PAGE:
✓ Registration or REGO
Just like in your home town, you’ve got to register your vehicle. All this grown up stuff is just so much fun isn’t it! The van is going to have a sticker in the front windscreen saying when the registration is good until. If the registration expires a month after purchasing your van, it’s not as big of a deal as the WOF. All you’ll have to do is just spend a bit of money ($170 for 6 months, and $210 for 12 months) and then you’re good to go. Just make sure you’re always up to date with the WOF! I got a scare and didn’t realize mine was expired, so I rushed to a postal office.

✓ Transfer of Ownership
Head to the post office and grab yourself an orange transfer of ownership form. You and your van seller will have to fill it out and hand it in. It’ll cost $9 NZD to put the van in your name, and then you’re all set! Don’t forget to do this, or else the guy who sold you the van has all your money, and still owns the van, not a good thing!

✓ Diesel Road Tax
If you’ve been blessed with a diesel van, you have the privilege of having to pay road tax! Yippee! I mean diesel is cheaper than petrol, but it’s just a hassle having to keep up on yet another thing! You’ve got to pre-pay for your km’s with a diesel. My tip is to buy 5,000 km so you don’t have to think about it for a while. It’s approx. $70 NZD per 1,000 km. Yes it totally sucks, but in the long run, it actually works out cheaper than petrol – especially when petrol is at $2.00 a litre!!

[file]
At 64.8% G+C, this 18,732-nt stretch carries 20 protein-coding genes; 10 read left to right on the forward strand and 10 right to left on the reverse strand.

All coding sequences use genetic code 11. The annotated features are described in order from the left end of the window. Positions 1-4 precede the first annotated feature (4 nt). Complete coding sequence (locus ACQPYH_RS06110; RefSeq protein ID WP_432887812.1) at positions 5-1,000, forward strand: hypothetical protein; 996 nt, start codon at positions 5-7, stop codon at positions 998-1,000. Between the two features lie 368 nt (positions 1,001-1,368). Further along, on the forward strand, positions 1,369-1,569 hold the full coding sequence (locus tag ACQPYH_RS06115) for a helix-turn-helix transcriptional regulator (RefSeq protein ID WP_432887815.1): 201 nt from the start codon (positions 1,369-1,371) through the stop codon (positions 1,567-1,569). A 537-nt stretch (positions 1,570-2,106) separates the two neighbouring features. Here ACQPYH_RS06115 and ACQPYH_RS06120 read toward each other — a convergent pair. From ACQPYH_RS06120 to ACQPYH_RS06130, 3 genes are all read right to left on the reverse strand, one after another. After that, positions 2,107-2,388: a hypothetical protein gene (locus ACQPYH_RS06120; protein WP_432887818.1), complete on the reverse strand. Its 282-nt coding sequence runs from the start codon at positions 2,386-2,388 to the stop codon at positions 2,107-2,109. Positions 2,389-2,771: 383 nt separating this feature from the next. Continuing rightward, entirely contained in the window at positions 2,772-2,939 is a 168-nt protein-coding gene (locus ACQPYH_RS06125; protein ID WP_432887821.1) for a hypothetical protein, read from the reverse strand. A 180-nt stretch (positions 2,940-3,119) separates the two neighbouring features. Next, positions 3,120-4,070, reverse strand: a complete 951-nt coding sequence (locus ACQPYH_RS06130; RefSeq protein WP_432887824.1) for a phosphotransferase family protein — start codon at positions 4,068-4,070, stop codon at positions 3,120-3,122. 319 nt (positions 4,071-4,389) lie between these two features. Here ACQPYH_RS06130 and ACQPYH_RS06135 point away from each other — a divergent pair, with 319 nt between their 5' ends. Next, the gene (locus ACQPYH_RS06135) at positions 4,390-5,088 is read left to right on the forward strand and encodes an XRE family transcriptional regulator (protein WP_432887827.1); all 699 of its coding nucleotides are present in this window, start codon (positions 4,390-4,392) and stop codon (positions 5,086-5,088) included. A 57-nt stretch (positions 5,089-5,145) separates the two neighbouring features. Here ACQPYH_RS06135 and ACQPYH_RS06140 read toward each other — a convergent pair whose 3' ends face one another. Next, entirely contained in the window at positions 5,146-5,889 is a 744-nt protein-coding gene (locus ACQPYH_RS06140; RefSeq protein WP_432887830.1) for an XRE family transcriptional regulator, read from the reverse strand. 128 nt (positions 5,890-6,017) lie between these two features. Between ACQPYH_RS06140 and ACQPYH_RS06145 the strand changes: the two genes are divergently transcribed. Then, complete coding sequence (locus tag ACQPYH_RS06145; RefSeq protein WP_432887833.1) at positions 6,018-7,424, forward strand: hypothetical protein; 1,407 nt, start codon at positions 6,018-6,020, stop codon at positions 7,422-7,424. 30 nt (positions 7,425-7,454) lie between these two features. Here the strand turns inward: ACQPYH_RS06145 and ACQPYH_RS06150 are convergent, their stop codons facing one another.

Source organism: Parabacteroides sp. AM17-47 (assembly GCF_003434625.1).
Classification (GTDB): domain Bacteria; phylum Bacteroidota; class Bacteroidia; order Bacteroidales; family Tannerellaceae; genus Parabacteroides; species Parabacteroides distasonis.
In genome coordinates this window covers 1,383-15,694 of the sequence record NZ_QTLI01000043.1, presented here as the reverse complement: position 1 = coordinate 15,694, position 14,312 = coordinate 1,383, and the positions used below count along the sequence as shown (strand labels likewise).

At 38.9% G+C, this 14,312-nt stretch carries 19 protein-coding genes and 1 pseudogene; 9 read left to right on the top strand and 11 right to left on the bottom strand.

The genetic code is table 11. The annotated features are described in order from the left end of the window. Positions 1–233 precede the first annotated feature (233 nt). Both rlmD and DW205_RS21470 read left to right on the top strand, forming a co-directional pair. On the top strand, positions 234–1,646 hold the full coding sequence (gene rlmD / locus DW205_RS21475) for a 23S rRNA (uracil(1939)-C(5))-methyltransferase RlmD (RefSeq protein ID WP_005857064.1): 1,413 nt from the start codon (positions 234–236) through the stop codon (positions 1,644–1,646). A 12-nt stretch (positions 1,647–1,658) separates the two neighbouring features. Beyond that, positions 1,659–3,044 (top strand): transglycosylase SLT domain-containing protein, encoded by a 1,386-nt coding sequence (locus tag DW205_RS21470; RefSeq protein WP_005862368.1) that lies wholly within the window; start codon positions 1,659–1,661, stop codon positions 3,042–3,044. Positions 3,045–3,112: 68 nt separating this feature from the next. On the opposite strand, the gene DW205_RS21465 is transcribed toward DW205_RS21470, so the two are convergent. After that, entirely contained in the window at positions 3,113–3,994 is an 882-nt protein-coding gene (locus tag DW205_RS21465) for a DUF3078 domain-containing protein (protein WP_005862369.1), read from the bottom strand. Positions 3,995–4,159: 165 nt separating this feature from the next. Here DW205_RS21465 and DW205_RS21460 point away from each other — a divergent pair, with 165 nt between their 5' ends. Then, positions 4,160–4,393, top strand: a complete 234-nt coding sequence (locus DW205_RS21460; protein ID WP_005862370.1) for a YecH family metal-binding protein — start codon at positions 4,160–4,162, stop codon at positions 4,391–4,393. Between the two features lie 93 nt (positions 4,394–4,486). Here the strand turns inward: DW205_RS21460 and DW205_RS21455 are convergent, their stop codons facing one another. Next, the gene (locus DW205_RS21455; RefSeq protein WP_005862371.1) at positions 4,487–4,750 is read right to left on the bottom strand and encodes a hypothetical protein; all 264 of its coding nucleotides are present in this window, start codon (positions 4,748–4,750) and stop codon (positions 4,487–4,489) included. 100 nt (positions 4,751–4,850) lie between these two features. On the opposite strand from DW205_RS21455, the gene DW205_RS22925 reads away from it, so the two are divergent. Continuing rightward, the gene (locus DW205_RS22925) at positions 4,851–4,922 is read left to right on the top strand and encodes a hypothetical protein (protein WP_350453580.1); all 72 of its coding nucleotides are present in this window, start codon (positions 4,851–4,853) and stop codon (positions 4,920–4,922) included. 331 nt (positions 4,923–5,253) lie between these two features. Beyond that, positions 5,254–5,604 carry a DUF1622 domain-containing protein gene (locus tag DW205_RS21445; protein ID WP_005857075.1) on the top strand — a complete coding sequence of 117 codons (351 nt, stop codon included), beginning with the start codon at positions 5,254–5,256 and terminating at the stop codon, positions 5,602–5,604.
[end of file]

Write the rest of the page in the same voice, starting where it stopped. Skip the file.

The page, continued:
** All of the things I just talked about can be purchased/updated etc., at any postal office in New Zealand **

✓ Insurance
Insurance is actually not mandatory in New Zealand. Mind you, considering I have a whole crappy insurance story to share in another blog post, I’d suggest getting Insurance. And I’d suggest getting Comprehensive Insurance and not Third Party. It’s pretty cheap, something like $50 NZD a month, and well worth it!

✓ Self Containment Certificate
If you have a van that is self-contained, amazing!  If you’ve purchased a “normal mom van”, you’re probably not going to have a self-containment certificate because there is a checklist of things modifications that must be done to your van. So this little tab of information is pretty much for the people who would like to convert their mom van into a self-contained van.

I’ve got a small recap of things you’ll have to do, but click here to find out more information. To be a self-contained van, it needs to be equipped with:

  • Fresh water supply
  • A fitted sink
  • Toilet
  • Holding tank (grey water)
  • An evacuation hose connected to a sealed portable tank
  • A rubbish bin with lid

✓ What supplies does the van come with?